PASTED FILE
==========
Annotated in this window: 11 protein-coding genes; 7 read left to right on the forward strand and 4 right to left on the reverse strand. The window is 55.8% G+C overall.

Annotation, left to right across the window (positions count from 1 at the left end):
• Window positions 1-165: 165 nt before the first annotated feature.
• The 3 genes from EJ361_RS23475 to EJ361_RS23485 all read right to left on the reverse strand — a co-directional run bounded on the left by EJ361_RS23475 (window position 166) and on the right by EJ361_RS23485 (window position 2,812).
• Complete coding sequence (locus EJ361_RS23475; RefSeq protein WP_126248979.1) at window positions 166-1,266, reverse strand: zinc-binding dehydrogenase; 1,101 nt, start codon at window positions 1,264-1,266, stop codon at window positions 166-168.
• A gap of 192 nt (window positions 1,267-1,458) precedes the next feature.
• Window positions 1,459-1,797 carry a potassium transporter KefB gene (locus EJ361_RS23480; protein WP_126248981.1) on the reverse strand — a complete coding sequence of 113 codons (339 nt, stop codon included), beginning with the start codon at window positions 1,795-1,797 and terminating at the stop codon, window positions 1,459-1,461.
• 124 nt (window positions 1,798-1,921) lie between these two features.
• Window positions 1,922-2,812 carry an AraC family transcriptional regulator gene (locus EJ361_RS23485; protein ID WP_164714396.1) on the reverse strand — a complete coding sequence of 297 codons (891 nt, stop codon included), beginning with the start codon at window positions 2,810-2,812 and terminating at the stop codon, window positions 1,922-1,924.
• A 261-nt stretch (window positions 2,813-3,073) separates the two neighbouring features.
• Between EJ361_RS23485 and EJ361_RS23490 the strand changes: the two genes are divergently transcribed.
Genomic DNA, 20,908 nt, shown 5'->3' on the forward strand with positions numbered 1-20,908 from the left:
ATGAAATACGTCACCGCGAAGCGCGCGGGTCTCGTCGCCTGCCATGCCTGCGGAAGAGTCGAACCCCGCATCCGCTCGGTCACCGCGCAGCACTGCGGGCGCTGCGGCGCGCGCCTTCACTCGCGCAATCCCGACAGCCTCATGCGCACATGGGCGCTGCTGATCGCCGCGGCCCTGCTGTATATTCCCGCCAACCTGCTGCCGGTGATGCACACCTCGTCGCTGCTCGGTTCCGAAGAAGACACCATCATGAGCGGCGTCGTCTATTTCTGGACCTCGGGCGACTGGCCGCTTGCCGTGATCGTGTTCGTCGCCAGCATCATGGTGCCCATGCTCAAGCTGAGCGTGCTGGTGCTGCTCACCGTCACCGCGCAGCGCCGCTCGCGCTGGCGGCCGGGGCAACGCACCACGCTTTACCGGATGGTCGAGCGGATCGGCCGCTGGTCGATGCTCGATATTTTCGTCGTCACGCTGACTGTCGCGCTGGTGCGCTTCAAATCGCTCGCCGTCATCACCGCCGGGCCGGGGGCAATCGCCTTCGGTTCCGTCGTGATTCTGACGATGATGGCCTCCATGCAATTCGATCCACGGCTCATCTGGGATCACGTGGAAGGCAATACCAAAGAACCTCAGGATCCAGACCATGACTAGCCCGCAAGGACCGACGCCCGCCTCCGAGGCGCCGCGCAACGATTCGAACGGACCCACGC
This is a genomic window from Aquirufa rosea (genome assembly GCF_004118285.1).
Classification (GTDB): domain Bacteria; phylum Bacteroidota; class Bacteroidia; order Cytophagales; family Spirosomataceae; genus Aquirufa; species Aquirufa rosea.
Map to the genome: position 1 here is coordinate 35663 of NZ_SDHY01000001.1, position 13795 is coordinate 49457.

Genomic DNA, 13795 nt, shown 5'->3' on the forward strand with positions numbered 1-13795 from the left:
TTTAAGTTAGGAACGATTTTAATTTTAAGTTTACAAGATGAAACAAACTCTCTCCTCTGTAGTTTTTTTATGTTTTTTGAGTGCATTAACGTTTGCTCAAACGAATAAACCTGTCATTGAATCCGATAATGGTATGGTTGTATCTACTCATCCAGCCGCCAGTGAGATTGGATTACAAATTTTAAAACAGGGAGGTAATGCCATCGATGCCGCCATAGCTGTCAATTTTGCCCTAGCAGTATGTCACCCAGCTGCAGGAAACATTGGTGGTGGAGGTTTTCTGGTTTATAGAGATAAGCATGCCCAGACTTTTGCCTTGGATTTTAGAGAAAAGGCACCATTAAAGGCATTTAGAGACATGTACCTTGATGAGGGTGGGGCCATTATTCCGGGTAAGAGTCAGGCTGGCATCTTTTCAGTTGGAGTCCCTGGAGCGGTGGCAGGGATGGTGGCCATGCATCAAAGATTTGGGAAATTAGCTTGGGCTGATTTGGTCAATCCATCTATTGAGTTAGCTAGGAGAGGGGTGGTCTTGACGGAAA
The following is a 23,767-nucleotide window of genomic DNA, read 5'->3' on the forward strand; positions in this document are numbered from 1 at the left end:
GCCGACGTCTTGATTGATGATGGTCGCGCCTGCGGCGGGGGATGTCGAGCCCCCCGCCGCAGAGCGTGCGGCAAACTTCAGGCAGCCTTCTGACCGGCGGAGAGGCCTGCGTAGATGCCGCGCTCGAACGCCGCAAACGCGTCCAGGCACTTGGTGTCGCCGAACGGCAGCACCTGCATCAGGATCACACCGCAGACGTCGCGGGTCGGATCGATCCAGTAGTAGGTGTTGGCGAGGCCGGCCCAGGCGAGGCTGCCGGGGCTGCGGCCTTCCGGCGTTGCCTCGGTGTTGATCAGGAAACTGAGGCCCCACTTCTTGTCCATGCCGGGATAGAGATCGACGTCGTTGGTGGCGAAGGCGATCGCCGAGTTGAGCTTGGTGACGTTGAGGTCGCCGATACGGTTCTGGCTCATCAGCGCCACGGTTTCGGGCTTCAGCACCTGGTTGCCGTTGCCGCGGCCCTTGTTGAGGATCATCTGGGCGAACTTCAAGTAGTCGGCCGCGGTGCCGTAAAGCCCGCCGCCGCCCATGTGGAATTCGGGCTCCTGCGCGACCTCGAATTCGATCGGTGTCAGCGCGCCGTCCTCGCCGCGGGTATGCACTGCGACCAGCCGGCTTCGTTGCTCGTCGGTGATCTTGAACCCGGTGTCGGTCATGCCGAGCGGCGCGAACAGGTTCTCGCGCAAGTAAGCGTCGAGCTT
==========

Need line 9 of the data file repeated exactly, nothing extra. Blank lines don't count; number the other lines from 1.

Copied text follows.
• Window positions 1,922-2,812 carry an AraC family transcriptional regulator gene (locus EJ361_RS23485; protein ID WP_164714396.1) on the reverse strand — a complete coding sequence of 297 codons (891 nt, stop codon included), beginning with the start codon at window positions 2,810-2,812 and terminating at the stop codon, window positions 1,922-1,924.